In addition, children who have skin parasites should stay home from school or day care until a day or two after they begin their treatment.
See also Bites and Stings • Hives • Impetigo • Parasitic Diseases: Overview • Skin Conditions: Overview • Sexually Transmitted Infections (STIs): Overview
Earlstein, Frederick. Scabies and Lice Explained: Causes, Prevention, Treatment, and Remedies All Covered! Los Gatos, CA: NRB Publishing, 2013.
Centers for Disease Control and Prevention. “Parasites – Lice.” http://www.cdc.gov/parasites/lice (accessed July 10, 2016).
Centers for Disease Control and Prevention. “Parasites – Scabies.” http://www.cdc.gov/parasites/scabies/index.html (accessed July 10, 2016).
MedlinePlus. “Parasitic Diseases.” U.S. National Library of Medicine. https://www.nlm.nih.gov/medlineplus/parasiticdiseases.html (accessed July 10, 2016).
American Academy of Dermatology. PO Box 4014, Schaumburg, IL 60168-4014. Toll-free: 866-503-7546. Website: https://www.aad.org (accessed July 10, 2016).
Centers for Disease Control and Prevention. 1600 Clifton Rd., Atlanta, GA 30329-4027. Toll-free: 800-232-4636. Website: http://www.cdc.gov (accessed July 10, 2016).
National Pediculosis Association. 1005 Boylston St., STE 343, Newton, MA 02461. Telephone: 617-905-0176. Website: http://www.headlice.org (accessed July 10, 2016).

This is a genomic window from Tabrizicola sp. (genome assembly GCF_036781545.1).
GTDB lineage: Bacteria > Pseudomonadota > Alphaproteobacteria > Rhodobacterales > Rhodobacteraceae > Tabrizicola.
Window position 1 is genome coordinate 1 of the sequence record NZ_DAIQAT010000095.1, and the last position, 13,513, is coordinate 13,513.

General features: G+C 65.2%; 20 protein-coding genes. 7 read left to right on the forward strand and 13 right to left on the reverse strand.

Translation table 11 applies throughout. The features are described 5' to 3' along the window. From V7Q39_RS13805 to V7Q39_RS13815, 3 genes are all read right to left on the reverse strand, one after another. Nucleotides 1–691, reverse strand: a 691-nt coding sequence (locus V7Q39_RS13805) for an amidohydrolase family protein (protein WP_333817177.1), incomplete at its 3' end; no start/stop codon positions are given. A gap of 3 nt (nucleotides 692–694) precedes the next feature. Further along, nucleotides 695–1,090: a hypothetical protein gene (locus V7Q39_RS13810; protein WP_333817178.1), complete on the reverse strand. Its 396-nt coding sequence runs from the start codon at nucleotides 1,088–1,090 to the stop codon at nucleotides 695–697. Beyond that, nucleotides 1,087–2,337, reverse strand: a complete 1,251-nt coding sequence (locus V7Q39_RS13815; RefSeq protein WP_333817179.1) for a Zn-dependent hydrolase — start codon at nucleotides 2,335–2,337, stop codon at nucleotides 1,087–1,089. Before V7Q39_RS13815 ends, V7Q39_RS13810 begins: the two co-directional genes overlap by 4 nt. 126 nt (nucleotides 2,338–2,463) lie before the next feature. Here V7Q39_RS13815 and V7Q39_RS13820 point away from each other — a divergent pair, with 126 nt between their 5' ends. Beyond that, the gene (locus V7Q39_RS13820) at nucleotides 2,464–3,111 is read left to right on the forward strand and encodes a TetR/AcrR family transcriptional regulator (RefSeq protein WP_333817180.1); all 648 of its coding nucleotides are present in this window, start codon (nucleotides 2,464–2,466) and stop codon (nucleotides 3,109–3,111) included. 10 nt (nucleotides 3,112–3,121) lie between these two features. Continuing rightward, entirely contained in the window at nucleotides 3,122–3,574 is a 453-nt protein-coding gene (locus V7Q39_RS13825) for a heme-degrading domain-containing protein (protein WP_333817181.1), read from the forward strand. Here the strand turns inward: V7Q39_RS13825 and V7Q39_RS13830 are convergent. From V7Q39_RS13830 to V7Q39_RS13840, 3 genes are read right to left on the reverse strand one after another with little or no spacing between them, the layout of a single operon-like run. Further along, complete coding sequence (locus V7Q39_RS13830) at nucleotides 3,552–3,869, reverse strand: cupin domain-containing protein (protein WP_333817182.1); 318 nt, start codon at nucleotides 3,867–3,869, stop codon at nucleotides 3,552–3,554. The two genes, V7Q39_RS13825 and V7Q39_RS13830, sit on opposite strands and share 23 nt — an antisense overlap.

World Health Organization. Avenue Appia 20, CH - 1211 Geneva 27, Switzerland. Telephone: 41 22 791 2111. Website: http://www.who.int (accessed July 10, 2016).
* hair follicles (FAH-lih-kulz) are the skin structures from which hair develops and grows.
* contagious (kon-TAY-jus) means transmissible from one person to another, usually referring to an infection.
* hives are swollen, itchy patches on the skin.
* antihistamines (an-tie-HIS-tuhmeens) are drugs used to combat allergic reactions and relieve itching.
* impetigo (im-pih-TEE-go) is a bacterial skin infection that usually occurs around the nose and mouth. It causes itching and fluid-filled blisters that often burst and form yellowish crusts.
* immune system (im-YOON) is the system of the body composed of specialized cells and the substances they produce that protect the body against disease-causing germs.